A federal magistrate judge in California has ruled that law enforcement personnel may not require suspects to unlock their phones with biometric identifiers like a fingerprint, iris scan or facial recognition, saying the practice is unconstitutional.
The decision followed the request for a search warrant in an extortion case. The prosecutors asked for an order to search digital devices in a residence and to require any individuals present in the residence to unlock the devices using their fingers or other biometric information, including iris or facial recognition.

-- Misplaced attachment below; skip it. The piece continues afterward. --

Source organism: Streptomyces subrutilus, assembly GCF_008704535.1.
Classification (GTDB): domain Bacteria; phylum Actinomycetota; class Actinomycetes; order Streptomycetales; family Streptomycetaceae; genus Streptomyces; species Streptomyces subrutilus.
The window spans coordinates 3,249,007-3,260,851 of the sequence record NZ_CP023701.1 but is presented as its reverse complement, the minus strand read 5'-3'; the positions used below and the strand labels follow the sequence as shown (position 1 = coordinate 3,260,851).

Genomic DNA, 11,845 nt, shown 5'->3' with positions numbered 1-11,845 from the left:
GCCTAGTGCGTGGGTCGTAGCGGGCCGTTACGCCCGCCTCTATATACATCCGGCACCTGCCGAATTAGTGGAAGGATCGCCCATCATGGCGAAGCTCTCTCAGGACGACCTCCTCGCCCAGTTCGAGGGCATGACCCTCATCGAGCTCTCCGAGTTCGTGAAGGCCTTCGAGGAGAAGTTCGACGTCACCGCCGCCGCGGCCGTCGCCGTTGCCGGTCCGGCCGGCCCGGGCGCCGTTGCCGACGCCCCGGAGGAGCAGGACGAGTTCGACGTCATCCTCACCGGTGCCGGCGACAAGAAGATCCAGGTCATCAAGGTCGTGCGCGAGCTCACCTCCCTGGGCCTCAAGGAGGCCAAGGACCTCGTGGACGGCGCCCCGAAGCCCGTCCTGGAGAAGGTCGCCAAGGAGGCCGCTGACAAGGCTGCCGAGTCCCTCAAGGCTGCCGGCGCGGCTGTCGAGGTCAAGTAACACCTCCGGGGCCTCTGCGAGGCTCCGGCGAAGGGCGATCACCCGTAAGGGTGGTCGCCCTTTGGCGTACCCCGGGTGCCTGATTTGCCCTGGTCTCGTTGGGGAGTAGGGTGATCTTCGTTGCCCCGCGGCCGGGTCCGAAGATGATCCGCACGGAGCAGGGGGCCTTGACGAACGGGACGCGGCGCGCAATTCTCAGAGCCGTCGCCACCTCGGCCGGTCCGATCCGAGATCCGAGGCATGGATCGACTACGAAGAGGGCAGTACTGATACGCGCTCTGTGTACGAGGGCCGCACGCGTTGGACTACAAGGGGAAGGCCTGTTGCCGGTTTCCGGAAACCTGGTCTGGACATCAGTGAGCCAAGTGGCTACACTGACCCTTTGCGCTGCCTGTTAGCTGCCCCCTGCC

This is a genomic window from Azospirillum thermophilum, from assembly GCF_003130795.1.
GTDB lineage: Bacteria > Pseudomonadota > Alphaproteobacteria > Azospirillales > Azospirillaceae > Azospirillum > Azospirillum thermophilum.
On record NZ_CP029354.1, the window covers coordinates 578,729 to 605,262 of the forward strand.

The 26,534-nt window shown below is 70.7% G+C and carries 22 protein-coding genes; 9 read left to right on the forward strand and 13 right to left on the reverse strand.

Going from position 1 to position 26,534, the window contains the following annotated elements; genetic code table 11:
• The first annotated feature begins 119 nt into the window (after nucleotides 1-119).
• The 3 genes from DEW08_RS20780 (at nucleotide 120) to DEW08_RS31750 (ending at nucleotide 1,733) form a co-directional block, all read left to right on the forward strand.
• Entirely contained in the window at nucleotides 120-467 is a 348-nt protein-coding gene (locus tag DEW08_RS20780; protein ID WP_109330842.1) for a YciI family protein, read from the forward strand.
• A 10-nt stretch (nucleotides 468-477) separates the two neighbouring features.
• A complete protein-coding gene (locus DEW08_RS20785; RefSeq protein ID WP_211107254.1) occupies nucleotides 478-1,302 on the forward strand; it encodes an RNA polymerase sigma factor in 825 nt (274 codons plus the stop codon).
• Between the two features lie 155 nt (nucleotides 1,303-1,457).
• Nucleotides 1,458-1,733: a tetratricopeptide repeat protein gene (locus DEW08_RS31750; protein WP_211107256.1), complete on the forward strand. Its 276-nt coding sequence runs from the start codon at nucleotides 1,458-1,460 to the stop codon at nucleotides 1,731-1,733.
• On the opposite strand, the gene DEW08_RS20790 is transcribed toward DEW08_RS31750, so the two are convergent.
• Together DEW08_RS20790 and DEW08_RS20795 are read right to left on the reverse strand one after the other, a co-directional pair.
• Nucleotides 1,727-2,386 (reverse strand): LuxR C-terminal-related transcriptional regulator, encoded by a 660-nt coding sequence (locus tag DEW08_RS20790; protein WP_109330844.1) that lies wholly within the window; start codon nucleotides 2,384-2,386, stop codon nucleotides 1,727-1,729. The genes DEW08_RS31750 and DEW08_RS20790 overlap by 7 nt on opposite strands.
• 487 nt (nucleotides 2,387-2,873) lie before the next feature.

The prosecutors were investigating an extortion case where the targets of the search warrant were allegedly using Facebook Messenger to threaten a victim with releasing an embarrassing video of the victim if the victim did not pay them. The judge held that there were other methods the prosecutors could use to obtain the information that did not violate the Fifth Amendment, including a subpoena to Facebook or with a warrant based on probable cause.
The judge found that there were sufficient facts to support a warrant to search the property, but not to require the residents to unlock their phones and left the door open for the prosecutors to apply for another warrant.